Android Central Verdict
Bottom line: Braven is the latest audio brand to step into the world of true wireless earbuds with its Flye Sport Rush, and for a first attempt, Braven did a bang-up job. The Flye Sport Rush are built to withstand a trip to the gym or outdoor hike, featuring IPX5 waterproofing and a rugged charging case. Battery life is fantastic, and sound quality is more than good enough for casual music listening and catching up on podcasts.
Durable build quality
Excellent battery life
Enjoyable sound quality
Inconsistent Bluetooth performance
Bulky charging case
Micro-USB in 2019 is a drag
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You might not immediately recognize Braven's name, but chances are you're quite familiar with the company's sister brands — such as Invisible Shield, Mophie, and ZAGG, just to name a few. Braven is the audio-focused arm of the ZAGG Brands umbrella, and in September 2019, the company unveiled its first-ever pair of true wireless earbuds.
Those earbuds are called the Braven Flye Sport Rush, and they're what's on the table for today's review. The Flye Sport Rush are marketed as rugged earbuds that you can take with you anywhere, as evident by the various pictures of people rock-climbing on the Flye Sport Rush's product page on the Braven website.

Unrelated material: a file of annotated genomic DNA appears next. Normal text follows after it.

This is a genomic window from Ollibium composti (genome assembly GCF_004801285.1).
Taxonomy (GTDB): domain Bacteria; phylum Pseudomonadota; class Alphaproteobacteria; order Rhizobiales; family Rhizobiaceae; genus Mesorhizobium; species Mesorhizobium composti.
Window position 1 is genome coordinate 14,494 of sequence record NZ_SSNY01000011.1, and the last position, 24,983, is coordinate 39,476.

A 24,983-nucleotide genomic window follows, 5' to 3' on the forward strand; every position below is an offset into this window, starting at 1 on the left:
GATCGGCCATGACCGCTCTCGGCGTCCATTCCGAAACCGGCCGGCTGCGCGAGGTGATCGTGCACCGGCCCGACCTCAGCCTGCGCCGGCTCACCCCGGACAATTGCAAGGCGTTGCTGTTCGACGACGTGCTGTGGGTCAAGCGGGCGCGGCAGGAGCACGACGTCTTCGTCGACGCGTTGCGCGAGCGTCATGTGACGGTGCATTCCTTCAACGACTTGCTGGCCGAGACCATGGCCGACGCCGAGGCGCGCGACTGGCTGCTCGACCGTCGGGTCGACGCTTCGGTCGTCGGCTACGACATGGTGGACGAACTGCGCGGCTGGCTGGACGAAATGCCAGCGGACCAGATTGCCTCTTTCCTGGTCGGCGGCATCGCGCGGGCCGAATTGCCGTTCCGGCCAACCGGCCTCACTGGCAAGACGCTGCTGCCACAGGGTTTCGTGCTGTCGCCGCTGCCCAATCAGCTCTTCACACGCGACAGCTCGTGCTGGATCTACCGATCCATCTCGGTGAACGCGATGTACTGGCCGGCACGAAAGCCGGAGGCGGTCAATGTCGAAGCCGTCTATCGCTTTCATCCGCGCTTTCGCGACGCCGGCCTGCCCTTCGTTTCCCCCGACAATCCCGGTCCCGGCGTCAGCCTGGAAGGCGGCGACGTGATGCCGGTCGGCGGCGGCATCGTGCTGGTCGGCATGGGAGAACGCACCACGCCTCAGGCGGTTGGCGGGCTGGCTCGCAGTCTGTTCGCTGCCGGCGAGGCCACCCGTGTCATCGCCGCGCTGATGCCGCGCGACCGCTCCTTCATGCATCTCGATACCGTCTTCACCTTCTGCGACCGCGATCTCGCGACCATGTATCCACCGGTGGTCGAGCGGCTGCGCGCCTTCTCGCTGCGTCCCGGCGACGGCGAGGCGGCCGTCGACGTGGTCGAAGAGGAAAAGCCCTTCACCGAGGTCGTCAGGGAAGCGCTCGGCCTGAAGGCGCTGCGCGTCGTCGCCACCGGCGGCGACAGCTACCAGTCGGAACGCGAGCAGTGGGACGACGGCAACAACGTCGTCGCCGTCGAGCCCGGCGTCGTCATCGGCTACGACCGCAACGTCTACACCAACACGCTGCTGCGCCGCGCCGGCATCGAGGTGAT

True wireless earbuds are a tricky thing to get right, especially when keeping costs low the way Braven's doing. As such, I'm happy to report that the Flye Sport Rush are good. In fact, they're pretty darn great. Even if you don't plan on scaling a mountain anytime soon, you still owe it to yourself to give these a look.
Braven Flye Sport Rush What you'll love
The Braven Flye Sport Rush don't necessarily stand out from a design point of view, but they do live up to the rugged marketing that Braven accompanies the earbuds with. The earbuds themselves are equipped with IPX5 waterproofing to keep them safe through sweat or an outdoor run. We don't recommend you submerge the earbuds in water if you don't have to, but for those times when they happen to get wet, you don't have to stress about them breaking down on you.
When you aren't using the earbuds, you can place them in the included charging case. The case is on the bulky side of the spectrum and the entire thing is made out of plastic, but it also feels like it'll keep the earbuds perfectly safe when thrown in a backpack.
The magnetic lid stays securely shut no matter how much you shake the case, the earbuds have a secure connection inside of it, and you'll even find a flap over the charging port to keep the case safe if it falls into a puddle or sink. There's also a row of LED lights on the front of the case, indicating its current charge status.